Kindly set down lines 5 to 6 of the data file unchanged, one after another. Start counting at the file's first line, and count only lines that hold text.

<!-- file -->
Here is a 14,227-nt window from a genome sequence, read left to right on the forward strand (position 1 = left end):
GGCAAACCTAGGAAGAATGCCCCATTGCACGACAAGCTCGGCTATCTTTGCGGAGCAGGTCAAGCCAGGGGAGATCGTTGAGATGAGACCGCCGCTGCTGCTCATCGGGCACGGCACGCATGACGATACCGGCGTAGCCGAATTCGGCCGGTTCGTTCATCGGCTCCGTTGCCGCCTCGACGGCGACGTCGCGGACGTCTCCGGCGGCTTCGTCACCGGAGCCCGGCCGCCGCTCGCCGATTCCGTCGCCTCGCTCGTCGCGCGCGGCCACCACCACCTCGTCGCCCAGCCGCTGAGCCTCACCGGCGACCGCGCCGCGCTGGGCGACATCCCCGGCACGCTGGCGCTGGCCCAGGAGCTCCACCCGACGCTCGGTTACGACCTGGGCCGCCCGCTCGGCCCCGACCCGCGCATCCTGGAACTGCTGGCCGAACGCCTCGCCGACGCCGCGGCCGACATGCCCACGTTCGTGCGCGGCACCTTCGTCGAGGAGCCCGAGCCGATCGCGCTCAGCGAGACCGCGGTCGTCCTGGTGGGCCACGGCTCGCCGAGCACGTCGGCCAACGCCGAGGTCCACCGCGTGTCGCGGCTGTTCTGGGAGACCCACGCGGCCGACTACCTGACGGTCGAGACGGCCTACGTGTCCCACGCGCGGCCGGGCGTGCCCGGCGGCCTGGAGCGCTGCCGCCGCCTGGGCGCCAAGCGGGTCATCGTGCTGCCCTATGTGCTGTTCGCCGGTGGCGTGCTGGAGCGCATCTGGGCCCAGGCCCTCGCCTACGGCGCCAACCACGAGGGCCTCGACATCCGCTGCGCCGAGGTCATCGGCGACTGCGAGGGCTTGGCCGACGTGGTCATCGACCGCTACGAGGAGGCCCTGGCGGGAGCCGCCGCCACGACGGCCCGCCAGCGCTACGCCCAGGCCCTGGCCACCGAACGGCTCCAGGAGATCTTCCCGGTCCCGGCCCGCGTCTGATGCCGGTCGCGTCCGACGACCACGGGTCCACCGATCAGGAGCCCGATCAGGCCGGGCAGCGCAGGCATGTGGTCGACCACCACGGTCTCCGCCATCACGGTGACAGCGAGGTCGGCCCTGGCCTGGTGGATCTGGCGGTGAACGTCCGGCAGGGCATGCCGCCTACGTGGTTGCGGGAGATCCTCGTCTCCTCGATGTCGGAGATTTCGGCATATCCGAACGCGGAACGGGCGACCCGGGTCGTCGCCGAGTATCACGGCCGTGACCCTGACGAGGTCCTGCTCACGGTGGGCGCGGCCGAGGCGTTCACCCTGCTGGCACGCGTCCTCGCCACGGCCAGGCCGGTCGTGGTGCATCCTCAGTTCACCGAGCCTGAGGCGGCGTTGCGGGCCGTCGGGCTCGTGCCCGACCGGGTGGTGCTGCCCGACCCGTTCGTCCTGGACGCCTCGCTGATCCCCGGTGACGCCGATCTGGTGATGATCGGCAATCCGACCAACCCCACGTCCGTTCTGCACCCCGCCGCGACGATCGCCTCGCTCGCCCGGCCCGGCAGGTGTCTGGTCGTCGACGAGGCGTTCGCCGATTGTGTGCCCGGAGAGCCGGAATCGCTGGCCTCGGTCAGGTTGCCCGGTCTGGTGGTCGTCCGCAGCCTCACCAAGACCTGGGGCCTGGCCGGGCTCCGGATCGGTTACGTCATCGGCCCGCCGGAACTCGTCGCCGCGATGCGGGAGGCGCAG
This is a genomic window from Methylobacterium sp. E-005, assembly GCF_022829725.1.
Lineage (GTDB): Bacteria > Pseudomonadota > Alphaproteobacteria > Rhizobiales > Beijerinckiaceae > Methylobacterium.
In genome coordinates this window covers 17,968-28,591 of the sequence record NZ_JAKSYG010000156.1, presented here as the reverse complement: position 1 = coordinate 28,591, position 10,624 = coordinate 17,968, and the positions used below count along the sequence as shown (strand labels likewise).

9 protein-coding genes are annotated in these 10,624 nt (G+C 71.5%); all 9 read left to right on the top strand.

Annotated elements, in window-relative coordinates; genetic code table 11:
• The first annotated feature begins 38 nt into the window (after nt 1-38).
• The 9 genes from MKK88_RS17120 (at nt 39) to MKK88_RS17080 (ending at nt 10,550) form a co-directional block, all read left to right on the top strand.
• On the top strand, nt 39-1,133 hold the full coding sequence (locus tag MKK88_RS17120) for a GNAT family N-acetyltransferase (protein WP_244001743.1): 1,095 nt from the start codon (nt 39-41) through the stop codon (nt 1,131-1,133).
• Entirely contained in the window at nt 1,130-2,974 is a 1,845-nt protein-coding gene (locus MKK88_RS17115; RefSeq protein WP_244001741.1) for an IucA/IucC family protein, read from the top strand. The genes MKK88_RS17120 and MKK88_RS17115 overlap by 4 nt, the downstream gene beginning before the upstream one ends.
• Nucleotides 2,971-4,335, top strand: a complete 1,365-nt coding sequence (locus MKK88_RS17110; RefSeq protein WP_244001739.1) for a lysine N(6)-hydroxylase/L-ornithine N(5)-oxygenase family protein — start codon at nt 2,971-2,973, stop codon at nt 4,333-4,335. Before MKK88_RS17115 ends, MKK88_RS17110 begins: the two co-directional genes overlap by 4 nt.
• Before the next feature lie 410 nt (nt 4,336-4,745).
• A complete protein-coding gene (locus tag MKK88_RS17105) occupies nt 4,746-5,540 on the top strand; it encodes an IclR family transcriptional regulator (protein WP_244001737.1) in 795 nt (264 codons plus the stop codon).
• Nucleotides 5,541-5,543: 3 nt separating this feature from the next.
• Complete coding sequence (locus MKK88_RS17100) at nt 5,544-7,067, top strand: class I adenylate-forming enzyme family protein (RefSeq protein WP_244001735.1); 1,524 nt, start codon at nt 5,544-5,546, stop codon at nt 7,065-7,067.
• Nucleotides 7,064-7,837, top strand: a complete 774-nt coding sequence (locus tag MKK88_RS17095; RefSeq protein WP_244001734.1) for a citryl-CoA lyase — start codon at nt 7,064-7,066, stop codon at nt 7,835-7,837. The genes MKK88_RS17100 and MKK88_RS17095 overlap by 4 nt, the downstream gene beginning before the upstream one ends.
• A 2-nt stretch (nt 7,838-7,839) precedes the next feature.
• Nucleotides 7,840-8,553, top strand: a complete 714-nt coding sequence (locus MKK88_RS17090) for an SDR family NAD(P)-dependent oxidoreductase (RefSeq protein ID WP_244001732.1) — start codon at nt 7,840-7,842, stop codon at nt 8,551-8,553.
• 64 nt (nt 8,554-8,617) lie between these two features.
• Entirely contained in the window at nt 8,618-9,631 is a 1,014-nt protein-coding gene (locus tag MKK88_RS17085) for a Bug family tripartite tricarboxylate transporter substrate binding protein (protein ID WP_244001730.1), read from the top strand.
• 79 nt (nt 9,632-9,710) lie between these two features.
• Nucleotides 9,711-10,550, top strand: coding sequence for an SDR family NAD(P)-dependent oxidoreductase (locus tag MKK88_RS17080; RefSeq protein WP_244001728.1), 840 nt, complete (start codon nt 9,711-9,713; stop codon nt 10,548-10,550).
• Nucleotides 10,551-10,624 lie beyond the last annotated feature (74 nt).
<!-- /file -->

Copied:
In genome coordinates this window covers 17,968-28,591 of the sequence record NZ_JAKSYG010000156.1, presented here as the reverse complement: position 1 = coordinate 28,591, position 10,624 = coordinate 17,968, and the positions used below count along the sequence as shown (strand labels likewise).

9 protein-coding genes are annotated in these 10,624 nt (G+C 71.5%); all 9 read left to right on the top strand.